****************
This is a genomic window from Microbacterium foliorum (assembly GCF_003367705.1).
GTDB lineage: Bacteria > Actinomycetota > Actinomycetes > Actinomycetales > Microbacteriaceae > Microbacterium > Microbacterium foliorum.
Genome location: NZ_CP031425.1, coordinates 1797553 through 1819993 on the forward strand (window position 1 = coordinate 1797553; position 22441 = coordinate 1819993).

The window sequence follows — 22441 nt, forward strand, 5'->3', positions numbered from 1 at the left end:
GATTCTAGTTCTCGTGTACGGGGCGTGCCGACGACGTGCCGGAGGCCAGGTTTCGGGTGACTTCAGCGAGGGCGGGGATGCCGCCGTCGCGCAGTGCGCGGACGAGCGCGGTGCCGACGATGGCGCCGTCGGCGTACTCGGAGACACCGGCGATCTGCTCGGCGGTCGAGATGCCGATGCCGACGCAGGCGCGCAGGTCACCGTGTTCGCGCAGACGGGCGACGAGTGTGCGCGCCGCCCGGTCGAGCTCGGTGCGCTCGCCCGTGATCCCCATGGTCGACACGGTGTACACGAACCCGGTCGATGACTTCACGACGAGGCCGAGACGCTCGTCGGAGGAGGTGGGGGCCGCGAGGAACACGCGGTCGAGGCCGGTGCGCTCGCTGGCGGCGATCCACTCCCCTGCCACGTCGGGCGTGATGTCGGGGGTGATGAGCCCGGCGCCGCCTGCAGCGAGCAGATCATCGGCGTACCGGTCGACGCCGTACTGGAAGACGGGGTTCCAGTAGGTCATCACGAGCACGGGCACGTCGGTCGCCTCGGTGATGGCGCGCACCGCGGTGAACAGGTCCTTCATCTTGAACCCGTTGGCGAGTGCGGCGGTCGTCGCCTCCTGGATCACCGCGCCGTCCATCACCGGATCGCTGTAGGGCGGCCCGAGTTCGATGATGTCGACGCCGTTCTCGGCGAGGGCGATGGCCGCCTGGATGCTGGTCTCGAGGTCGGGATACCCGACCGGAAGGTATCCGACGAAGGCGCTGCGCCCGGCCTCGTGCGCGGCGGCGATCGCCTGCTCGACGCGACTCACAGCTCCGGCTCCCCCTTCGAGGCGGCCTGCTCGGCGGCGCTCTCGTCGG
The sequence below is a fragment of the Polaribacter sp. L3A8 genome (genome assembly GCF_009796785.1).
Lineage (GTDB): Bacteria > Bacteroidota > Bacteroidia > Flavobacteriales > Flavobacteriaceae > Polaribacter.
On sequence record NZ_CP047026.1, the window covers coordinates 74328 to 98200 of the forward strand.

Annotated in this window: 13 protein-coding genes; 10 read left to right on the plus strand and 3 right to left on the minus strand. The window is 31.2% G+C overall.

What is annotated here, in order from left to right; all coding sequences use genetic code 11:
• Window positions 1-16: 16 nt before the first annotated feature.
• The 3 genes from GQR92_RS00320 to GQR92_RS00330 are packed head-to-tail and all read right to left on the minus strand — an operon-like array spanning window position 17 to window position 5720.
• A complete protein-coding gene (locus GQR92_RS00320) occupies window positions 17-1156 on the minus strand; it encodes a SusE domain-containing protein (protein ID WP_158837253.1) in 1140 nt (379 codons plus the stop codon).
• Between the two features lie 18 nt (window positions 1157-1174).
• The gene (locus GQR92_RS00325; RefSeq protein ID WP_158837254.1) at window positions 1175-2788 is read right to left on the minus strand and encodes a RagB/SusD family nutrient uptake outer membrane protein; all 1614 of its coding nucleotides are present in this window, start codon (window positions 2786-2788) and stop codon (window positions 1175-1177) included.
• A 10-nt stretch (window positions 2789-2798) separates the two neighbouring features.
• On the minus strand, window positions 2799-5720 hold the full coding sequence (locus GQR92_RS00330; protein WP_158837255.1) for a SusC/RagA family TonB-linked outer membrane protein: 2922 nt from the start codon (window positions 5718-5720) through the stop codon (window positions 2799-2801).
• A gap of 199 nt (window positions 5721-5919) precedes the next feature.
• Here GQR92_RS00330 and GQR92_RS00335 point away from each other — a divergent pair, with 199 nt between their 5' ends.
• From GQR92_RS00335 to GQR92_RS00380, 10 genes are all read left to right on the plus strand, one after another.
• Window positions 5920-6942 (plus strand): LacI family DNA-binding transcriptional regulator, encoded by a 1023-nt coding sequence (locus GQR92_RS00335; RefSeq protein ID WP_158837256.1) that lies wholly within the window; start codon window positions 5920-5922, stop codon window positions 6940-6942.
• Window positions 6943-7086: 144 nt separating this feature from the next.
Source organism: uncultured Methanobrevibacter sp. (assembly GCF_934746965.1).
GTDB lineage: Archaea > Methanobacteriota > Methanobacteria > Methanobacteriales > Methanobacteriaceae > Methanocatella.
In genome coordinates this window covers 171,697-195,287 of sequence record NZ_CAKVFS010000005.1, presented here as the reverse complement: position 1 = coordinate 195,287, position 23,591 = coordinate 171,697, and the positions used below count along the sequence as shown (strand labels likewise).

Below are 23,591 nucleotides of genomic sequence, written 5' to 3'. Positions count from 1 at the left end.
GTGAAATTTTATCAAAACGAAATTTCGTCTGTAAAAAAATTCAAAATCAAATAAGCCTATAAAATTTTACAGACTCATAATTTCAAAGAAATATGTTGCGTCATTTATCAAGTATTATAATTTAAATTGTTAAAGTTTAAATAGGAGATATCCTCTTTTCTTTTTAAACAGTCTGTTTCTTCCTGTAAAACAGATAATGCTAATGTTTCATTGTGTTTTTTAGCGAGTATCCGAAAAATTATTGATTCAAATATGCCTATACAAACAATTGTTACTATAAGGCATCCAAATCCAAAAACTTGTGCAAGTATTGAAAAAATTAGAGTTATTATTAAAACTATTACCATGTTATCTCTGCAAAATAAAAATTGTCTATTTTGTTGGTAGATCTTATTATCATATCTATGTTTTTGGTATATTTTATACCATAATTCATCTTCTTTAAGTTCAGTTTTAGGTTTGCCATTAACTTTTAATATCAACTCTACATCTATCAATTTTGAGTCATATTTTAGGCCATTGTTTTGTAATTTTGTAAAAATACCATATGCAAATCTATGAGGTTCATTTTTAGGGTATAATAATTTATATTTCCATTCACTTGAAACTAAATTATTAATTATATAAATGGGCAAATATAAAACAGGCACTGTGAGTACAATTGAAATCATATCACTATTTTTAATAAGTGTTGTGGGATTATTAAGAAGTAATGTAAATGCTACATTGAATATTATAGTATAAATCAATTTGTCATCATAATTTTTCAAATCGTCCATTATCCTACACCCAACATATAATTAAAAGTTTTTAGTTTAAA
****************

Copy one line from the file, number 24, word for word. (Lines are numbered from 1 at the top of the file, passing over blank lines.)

GTDB lineage: Archaea > Methanobacteriota > Methanobacteria > Methanobacteriales > Methanobacteriaceae > Methanocatella.